Dancing with Presence
Dance opens us to a loving alignment with all creation. We move in response to the ever shifting, ever spinning motion of the cosmos. Our being resonates in consort with the divine Presence that brings life and form to all. And as we move we enliven and co-create with all that is in our energetic sphere. We never act in isolation and we are never alone.
Join Aydan Dunnigan-Vickruck in this exploration of myth-making as we seek ecstatic connections between movement and music, flesh and spirit, dance and relationships.
The thrumming begins.
Music saturates the spheres -
to the key of B minor, so physicists say -
the invitation to dance emanating from deep within Creation's womb.
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It is our pursuit of beauty, meaning, joy in the midst of atrocities that will transform our soul and the soul of humanity into one of compassion, gentleness, understanding and tolerance: One in which the immigrant is always welcome and those wounded in love and war find solace in a warm embrace and soft turns on the dance floor. This is the alchemy of tango.
It is no secret that the Tango raises issues, pushes buttons, brings to the surface deeply submerged feelings of self-doubt and insecurity, sensuality and sexuality - all of which tend to trip us up, both in our dance or relationships.
Mindfulness is an essential element of what draws people to tango. I have had trouble through the years of knowing the difference between fun and mindful euphoria, and it has become clear as I have a regular meditative practice. Without the meditative, mindful part in tango, we may have a fun time but this fun will go by all too fast. Mindfulness brings a time-slowing euphoria.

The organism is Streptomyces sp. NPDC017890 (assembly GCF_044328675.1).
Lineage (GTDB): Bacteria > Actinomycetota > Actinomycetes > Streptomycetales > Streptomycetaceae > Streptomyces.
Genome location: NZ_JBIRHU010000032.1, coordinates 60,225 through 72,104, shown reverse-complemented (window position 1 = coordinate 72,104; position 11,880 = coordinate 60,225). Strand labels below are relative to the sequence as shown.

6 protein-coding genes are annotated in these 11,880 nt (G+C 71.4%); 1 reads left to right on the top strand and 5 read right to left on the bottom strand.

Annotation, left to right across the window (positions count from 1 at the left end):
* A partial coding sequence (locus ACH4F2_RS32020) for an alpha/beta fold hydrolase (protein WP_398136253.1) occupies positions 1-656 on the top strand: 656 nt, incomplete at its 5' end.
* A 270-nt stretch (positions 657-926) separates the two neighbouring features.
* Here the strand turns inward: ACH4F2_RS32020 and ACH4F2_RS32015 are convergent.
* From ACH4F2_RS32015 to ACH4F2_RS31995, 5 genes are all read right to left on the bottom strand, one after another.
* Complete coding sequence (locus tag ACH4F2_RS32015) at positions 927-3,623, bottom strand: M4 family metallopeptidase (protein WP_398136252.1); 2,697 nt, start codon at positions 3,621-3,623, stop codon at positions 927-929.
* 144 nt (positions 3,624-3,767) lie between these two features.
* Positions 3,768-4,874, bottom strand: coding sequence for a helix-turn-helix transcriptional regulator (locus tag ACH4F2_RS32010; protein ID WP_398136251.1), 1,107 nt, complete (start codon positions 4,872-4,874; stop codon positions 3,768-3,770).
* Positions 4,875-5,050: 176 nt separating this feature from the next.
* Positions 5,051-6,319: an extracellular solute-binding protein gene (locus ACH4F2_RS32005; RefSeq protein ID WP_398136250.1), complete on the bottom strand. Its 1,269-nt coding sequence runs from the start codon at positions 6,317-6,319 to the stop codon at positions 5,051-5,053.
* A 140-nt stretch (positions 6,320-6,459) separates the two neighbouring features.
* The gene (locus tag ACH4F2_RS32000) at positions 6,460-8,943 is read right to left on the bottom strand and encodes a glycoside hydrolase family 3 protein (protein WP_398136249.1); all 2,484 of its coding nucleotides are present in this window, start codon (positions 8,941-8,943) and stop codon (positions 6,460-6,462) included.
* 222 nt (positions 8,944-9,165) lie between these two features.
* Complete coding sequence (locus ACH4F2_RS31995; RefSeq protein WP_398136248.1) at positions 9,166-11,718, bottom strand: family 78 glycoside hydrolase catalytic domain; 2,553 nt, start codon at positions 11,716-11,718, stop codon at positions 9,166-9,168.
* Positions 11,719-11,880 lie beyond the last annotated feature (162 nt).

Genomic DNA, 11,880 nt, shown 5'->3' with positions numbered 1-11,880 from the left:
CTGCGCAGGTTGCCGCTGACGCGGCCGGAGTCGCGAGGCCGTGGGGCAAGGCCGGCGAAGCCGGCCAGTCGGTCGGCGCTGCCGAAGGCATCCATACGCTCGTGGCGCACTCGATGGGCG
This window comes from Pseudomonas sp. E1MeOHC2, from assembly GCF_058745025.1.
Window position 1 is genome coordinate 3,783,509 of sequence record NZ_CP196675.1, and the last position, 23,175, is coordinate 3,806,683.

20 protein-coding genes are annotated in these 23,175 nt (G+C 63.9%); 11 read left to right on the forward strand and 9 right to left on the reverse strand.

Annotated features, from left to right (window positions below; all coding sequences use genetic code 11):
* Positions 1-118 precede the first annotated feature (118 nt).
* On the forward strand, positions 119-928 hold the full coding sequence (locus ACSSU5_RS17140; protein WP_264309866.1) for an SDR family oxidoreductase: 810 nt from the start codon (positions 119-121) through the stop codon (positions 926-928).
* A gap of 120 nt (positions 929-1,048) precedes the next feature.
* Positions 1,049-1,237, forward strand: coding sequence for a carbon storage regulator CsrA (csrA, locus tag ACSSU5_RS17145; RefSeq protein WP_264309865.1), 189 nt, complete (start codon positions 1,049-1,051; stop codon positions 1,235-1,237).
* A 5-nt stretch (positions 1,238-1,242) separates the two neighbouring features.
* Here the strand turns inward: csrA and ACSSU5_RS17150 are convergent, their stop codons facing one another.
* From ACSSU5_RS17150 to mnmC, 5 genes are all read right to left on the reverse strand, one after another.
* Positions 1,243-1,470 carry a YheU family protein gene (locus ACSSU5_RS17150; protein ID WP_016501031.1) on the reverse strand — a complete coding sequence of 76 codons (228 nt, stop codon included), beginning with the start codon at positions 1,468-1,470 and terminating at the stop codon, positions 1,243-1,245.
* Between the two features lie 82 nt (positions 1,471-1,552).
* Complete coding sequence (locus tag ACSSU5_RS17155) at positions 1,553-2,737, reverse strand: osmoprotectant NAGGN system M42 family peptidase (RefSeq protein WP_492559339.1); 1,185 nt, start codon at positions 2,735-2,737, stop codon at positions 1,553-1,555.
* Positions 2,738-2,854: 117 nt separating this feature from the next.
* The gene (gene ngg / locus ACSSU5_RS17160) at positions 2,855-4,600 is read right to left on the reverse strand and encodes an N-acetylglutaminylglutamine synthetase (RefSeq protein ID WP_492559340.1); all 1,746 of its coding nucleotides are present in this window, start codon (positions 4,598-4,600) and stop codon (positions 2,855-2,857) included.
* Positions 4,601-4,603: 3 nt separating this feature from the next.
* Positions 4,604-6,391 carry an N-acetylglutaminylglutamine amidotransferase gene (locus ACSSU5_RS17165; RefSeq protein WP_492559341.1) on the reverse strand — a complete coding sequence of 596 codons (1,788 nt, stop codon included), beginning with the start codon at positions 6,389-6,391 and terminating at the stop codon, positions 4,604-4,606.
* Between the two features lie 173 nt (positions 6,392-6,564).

What makes for a memorable tango dance, something you take home with you and warms your heart for a day or two after, maybe even gives you some insights into the subtleties of relationships?
Tango is about feeling and sensitivity, otherwise you are just doing gymnastics. You can do all the steps but it has to have the feeling and sensitivity of authentic tango.” — Carlos Gavito
This is how we dance in Buenos Aires, in the small clubs, where the lights are dim and the floor is crowded and you are dancing with a stranger. There you do not care how it looks. No one is watching.
You care how it feels. Feeling is more important than form, than fancy steps. You go with the feel of the music, the flow of the floor, the warmth of your partner’s body against yours. This is milonguero. This is tango.
An excellent list of practices to keep in mind when dancing tango. The goal is always to make this a pleasurable experience for yourself and partner. Compiled by Ilona Milonguera with input from other instructors in the Toronto area and beyond.